Editor’s note: This guest essay is part of Education Lab’s Student Voices program. Read more columns by local students here.

As a person with a disability, I’ve felt different from my peers since day one. I was slow at learning how to walk and talk. I had a tummy tube because my brain thought food that was given to me was yucky. It was later discovered I had a learning disability. The bullies, though few, seemed to feel squeamish around me, as though they thought people with disabilities were weird.  

But people with disabilities are unique, just as neurotypical people are. To help everyone understand that, students and staff at all schools in Washington state should be required to have sensitivity training in the classroom. If we teach everyone about people with disabilities, they can learn that we are not different and perhaps also treat us better. 

The training should mention all the famous people, such as the late Stephen Hawking, who have disabilities. Neurotypical people should learn from special-education teachers and parents of students with disabilities. They should also learn from students with different disabilities who could share their experiences. Neurotypical people could learn how to support their classmates, and teachers could learn how to support their students so they can succeed later in life.   

I had low self-esteem when I was younger because I was struggling with my disability and with being small for my age. It was hard for me to convince people that I was a teenager. Sometimes, it is very hard for me to look mature and find age-appropriate clothes at a retail store.  

Mostly, other students treated me with respect and never hurt my feelings. I was happy to be around those kinds of friends. There were times when I was bullied for being different — kids made fun of the words I used and boys didn’t want to date me. But I was bullied more by adults than by kids.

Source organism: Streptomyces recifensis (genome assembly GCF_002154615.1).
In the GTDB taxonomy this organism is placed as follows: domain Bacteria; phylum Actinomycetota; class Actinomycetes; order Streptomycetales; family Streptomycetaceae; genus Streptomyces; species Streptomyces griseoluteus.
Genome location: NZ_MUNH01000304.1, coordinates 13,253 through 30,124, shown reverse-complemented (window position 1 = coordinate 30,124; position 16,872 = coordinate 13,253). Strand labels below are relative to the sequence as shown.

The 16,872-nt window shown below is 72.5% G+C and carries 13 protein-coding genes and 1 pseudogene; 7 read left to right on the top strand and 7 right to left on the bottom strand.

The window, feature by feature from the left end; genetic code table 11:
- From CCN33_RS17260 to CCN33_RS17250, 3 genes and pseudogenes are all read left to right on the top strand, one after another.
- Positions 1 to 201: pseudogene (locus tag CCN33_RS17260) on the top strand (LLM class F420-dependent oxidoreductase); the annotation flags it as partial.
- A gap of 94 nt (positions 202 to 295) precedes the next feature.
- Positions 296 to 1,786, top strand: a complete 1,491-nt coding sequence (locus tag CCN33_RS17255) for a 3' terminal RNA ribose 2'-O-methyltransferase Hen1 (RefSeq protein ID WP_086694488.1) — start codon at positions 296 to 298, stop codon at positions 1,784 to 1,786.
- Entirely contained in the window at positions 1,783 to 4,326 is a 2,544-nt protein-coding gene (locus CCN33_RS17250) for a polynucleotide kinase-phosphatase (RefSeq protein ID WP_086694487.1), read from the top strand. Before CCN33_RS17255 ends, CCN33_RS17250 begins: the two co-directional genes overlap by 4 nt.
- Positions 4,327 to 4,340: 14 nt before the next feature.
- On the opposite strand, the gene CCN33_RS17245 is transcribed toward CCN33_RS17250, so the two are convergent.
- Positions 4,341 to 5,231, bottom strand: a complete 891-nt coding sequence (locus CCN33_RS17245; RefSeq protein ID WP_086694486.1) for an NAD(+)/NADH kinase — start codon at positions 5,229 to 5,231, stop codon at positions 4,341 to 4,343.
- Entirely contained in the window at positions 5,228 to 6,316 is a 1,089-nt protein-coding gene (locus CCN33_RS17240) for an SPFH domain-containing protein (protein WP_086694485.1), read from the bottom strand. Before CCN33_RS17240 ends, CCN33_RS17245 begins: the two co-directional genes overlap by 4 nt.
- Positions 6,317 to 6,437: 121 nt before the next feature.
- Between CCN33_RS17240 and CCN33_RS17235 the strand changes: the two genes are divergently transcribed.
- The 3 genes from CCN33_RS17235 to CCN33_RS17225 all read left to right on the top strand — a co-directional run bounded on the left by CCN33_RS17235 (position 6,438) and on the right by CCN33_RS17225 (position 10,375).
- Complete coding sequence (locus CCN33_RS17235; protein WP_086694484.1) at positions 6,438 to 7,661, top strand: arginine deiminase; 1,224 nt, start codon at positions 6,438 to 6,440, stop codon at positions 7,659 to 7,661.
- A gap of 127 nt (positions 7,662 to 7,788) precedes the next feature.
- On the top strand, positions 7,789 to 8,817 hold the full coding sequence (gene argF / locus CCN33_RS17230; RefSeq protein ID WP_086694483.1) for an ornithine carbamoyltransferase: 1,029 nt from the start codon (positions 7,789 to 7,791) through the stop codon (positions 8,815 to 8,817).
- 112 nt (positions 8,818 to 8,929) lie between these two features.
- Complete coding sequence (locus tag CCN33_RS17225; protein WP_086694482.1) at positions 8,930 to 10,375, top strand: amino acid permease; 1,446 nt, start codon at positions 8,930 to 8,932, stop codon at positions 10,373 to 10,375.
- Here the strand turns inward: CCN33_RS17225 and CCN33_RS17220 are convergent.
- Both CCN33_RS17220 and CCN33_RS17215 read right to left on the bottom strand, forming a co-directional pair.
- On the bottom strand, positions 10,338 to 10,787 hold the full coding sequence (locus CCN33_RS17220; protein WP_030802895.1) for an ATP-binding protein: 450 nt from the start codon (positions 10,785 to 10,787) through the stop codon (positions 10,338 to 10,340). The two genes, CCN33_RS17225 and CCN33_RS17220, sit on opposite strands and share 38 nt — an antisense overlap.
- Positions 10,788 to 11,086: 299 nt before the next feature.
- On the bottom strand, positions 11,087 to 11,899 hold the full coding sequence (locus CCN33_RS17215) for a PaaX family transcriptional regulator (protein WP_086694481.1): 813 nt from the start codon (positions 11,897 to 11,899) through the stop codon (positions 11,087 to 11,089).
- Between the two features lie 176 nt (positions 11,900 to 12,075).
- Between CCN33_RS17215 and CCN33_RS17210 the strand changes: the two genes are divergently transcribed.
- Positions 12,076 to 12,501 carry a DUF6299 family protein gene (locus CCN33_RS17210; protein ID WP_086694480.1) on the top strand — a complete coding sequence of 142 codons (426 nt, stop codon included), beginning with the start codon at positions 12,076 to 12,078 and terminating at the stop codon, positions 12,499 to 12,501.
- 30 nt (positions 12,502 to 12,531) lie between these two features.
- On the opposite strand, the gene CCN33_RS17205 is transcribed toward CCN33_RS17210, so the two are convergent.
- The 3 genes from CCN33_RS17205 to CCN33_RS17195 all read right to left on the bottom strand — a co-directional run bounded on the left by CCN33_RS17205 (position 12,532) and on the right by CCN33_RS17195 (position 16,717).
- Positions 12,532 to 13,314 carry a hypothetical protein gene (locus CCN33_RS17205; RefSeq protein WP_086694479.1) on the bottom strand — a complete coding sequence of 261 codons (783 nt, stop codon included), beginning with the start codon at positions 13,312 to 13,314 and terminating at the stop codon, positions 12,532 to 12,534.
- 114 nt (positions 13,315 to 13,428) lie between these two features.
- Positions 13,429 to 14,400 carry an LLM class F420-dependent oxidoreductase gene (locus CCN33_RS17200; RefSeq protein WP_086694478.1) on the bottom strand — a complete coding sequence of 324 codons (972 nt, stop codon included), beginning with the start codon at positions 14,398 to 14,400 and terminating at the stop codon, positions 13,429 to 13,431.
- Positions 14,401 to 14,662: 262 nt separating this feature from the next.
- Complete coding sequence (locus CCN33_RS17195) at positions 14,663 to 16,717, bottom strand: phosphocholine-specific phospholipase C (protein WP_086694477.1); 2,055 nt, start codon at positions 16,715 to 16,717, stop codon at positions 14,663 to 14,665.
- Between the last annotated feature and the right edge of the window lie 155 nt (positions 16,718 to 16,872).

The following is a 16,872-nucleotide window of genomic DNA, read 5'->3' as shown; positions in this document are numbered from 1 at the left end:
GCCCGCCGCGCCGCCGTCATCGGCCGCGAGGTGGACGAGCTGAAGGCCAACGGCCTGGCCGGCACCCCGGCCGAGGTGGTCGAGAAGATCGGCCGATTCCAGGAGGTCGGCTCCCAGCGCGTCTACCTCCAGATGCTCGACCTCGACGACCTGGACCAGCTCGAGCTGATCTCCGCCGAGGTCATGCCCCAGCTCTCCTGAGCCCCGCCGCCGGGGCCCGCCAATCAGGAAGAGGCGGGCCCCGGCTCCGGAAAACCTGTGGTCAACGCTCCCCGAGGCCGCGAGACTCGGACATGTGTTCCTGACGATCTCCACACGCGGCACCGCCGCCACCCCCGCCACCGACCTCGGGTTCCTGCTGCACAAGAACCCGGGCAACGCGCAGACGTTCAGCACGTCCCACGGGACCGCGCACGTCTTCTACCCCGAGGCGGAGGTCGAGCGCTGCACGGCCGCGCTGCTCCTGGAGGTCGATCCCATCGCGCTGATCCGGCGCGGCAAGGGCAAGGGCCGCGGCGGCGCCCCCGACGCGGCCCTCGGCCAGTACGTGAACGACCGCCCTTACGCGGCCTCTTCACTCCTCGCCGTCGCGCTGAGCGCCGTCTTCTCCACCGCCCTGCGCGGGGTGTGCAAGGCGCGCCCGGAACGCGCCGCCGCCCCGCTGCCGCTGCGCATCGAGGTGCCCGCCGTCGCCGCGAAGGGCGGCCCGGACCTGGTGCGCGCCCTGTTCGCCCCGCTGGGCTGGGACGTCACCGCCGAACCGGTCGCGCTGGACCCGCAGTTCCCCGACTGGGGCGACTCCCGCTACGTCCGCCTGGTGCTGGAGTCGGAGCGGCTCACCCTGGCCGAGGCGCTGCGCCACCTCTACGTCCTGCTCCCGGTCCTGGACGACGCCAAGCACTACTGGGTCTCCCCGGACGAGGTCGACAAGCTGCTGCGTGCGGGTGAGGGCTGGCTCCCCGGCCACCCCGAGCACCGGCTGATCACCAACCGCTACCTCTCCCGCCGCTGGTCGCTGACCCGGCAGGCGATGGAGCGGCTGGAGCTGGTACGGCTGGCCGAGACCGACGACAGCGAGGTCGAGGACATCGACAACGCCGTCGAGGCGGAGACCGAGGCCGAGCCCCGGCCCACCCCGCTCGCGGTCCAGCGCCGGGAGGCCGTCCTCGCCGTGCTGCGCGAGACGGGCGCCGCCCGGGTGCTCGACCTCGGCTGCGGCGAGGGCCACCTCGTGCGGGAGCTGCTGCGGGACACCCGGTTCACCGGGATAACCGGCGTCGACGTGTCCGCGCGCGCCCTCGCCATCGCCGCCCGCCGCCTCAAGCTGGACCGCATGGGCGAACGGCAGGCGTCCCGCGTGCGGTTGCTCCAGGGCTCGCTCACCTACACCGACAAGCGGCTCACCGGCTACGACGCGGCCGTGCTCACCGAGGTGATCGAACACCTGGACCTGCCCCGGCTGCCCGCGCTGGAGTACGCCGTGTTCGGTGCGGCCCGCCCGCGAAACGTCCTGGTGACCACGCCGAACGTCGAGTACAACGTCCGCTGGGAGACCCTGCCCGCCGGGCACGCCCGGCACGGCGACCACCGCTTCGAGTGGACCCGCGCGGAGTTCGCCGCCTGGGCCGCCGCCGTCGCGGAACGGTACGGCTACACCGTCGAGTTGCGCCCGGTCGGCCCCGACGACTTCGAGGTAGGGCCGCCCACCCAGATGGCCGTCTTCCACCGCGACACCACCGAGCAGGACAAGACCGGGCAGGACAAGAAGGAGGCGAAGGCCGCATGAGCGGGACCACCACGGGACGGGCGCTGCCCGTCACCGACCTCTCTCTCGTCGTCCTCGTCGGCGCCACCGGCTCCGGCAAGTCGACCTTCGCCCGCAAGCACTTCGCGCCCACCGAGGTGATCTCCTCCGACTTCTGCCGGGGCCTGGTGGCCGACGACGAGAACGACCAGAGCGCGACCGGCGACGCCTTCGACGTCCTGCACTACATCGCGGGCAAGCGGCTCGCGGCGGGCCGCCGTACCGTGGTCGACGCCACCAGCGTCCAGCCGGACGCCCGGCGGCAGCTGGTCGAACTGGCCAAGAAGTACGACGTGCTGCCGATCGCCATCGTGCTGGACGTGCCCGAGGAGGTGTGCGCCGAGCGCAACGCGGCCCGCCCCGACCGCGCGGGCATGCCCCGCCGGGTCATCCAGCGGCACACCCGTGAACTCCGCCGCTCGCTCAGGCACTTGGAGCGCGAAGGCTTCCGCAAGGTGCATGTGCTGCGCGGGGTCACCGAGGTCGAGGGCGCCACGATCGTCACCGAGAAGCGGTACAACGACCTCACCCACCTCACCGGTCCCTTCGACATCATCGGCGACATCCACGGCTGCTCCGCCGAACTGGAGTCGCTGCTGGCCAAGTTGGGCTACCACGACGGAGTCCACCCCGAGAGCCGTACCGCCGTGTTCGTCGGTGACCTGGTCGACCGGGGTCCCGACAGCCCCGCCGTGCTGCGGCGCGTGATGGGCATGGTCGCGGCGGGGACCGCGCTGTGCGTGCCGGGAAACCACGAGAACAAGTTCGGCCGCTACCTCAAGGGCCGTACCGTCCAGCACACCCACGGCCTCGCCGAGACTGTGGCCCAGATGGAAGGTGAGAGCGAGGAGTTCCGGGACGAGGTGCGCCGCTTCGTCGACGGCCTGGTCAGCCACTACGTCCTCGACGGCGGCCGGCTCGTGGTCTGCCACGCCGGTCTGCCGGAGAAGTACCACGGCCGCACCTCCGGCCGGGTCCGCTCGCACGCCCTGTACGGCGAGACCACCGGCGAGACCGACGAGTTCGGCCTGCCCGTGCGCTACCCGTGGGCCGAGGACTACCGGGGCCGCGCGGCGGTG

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It is adults who keep mistaking me for a kid. It is adults who keep calling me a little girl because they look at me before they even bother getting to know me. It is adults who say, “You dropped your scarf, little girl.”  

When adults treat me like a little kid, it makes me so angry because I should be treated like every other teenager. I should be treated with respect. I like musicals, history and Disney. I like reading and have a huge book collection. My goal is to get and read as many books as Thomas Jefferson had in his personal collection. But I am small and short, so people assume I am a little kid based on what they see, not based on who I am.  

Sometimes, I want to swear at the people who are rude to me, just to prove that I’m a grown-up, too.  But I know it is better to speak up for myself in a respectful way, and that if I swear, people might think all people with disabilities have an attitude. It isn’t fair that I have to represent all people with disabilities like that, but it’s just the way it is. It’s hard to be a normal person with a disability. 

When I’m older, I want to become a special-education teacher or a pediatric nurse. As a special-education teacher, I could help students find their voices. As a pediatric nurse, I could help people by taking care of them. But it’s harder to advance on these tracks if people don’t take what you say seriously.  

If teachers and students were required to take sensitivity training, a disabled person in the future could have an easier time meeting their goals. If I ever get married and have a kid who also has a disability, maybe the world would be an easier place for them. They wouldn’t have to face the same struggles I faced. 

If the staff had sensitivity training, they would understand that not all students are fast-paced. Some go at their own pace. That doesn’t mean they’re stupid. Some people are just different.